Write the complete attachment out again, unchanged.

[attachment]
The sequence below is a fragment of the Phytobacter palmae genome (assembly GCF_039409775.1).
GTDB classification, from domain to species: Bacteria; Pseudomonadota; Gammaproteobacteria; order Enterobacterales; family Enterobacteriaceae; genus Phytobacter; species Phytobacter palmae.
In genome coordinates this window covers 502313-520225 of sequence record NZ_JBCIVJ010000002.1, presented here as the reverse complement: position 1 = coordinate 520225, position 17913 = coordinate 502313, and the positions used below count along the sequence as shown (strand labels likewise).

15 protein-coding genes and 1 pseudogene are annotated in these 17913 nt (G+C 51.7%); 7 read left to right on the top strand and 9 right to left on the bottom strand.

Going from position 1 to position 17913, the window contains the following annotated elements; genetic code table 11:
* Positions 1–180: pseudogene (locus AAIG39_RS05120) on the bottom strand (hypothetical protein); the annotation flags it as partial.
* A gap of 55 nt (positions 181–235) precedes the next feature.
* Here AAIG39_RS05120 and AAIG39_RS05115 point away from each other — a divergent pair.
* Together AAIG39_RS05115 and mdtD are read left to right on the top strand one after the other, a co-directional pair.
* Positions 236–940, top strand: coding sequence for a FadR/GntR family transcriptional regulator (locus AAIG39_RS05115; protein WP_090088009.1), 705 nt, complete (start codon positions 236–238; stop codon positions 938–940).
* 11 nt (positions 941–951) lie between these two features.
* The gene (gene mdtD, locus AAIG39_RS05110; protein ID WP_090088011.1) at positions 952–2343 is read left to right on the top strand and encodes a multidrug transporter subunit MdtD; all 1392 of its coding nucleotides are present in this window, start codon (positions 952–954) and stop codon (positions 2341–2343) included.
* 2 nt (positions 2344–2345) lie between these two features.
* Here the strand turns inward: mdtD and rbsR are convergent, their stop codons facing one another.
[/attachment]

The sequence below is a fragment of the Phytobacter palmae genome (assembly GCF_039409775.1).
GTDB classification, from domain to species: Bacteria; Pseudomonadota; Gammaproteobacteria; order Enterobacterales; family Enterobacteriaceae; genus Phytobacter; species Phytobacter palmae.
In genome coordinates this window covers 502313-520225 of sequence record NZ_JBCIVJ010000002.1, presented here as the reverse complement: position 1 = coordinate 520225, position 17913 = coordinate 502313, and the positions used below count along the sequence as shown (strand labels likewise).

15 protein-coding genes and 1 pseudogene are annotated in these 17913 nt (G+C 51.7%); 7 read left to right on the top strand and 9 right to left on the bottom strand.

Going from position 1 to position 17913, the window contains the following annotated elements; genetic code table 11:
* Positions 1–180: pseudogene (locus AAIG39_RS05120) on the bottom strand (hypothetical protein); the annotation flags it as partial.
* A gap of 55 nt (positions 181–235) precedes the next feature.
* Here AAIG39_RS05120 and AAIG39_RS05115 point away from each other — a divergent pair.
* Together AAIG39_RS05115 and mdtD are read left to right on the top strand one after the other, a co-directional pair.
* Positions 236–940, top strand: coding sequence for a FadR/GntR family transcriptional regulator (locus AAIG39_RS05115; protein WP_090088009.1), 705 nt, complete (start codon positions 236–238; stop codon positions 938–940).
* 11 nt (positions 941–951) lie between these two features.
* The gene (gene mdtD, locus AAIG39_RS05110; protein ID WP_090088011.1) at positions 952–2343 is read left to right on the top strand and encodes a multidrug transporter subunit MdtD; all 1392 of its coding nucleotides are present in this window, start codon (positions 952–954) and stop codon (positions 2341–2343) included.
* 2 nt (positions 2344–2345) lie between these two features.
* Here the strand turns inward: mdtD and rbsR are convergent, their stop codons facing one another.